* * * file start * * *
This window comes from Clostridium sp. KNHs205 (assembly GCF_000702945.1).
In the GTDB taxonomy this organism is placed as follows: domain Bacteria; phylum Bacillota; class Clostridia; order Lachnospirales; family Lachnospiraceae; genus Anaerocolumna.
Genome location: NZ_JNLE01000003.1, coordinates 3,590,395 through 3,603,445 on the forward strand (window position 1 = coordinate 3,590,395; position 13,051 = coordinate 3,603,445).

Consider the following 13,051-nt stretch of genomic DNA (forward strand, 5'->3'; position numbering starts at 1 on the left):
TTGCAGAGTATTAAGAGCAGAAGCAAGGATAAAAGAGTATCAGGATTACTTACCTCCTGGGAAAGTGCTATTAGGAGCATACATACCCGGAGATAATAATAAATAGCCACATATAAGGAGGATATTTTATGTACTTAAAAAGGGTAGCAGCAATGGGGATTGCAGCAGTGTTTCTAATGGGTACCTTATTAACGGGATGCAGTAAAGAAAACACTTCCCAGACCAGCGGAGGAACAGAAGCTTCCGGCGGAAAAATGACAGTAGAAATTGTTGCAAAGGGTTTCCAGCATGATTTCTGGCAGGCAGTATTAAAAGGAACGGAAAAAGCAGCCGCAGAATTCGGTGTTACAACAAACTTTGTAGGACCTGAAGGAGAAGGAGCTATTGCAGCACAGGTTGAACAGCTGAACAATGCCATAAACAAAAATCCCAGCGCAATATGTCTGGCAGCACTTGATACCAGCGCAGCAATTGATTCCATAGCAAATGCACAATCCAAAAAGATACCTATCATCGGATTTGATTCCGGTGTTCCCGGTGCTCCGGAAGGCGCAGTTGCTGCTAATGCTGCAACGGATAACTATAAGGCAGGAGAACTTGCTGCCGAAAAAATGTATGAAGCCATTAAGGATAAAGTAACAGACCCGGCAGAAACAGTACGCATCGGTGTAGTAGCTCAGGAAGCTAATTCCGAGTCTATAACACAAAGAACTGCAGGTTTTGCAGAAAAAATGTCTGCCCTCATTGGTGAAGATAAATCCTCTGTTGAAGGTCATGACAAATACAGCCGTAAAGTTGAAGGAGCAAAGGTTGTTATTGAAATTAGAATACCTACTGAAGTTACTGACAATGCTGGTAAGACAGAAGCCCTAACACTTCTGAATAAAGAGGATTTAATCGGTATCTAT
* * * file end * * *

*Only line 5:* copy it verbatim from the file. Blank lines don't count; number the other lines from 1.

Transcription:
TTGCAGAGTATTAAGAGCAGAAGCAAGGATAAAAGAGTATCAGGATTACTTACCTCCTGGGAAAGTGCTATTAGGAGCATACATACCCGGAGATAATAATAAATAGCCACATATAAGGAGGATATTTTATGTACTTAAAAAGGGTAGCAGCAATGGGGATTGCAGCAGTGTTTCTAATGGGTACCTTATTAACGGGATGCAGTAAAGAAAACACTTCCCAGACCAGCGGAGGAACAGAAGCTTCCGGCGGAAAAATGACAGTAGAAATTGTTGCAAAGGGTTTCCAGCATGATTTCTGGCAGGCAGTATTAAAAGGAACGGAAAAAGCAGCCGCAGAATTCGGTGTTACAACAAACTTTGTAGGACCTGAAGGAGAAGGAGCTATTGCAGCACAGGTTGAACAGCTGAACAATGCCATAAACAAAAATCCCAGCGCAATATGTCTGGCAGCACTTGATACCAGCGCAGCAATTGATTCCATAGCAAATGCACAATCCAAAAAGATACCTATCATCGGATTTGATTCCGGTGTTCCCGGTGCTCCGGAAGGCGCAGTTGCTGCTAATGCTGCAACGGATAACTATAAGGCAGGAGAACTTGCTGCCGAAAAAATGTATGAAGCCATTAAGGATAAAGTAACAGACCCGGCAGAAACAGTACGCATCGGTGTAGTAGCTCAGGAAGCTAATTCCGAGTCTATAACACAAAGAACTGCAGGTTTTGCAGAAAAAATGTCTGCCCTCATTGGTGAAGATAAATCCTCTGTTGAAGGTCATGACAAATACAGCCGTAAAGTTGAAGGAGCAAAGGTTGTTATTGAAATTAGAATACCTACTGAAGTTACTGACAATGCTGGTAAGACAGAAGCCCTAACACTTCTGAATAAAGAGGATTTAATCGGTATCTAT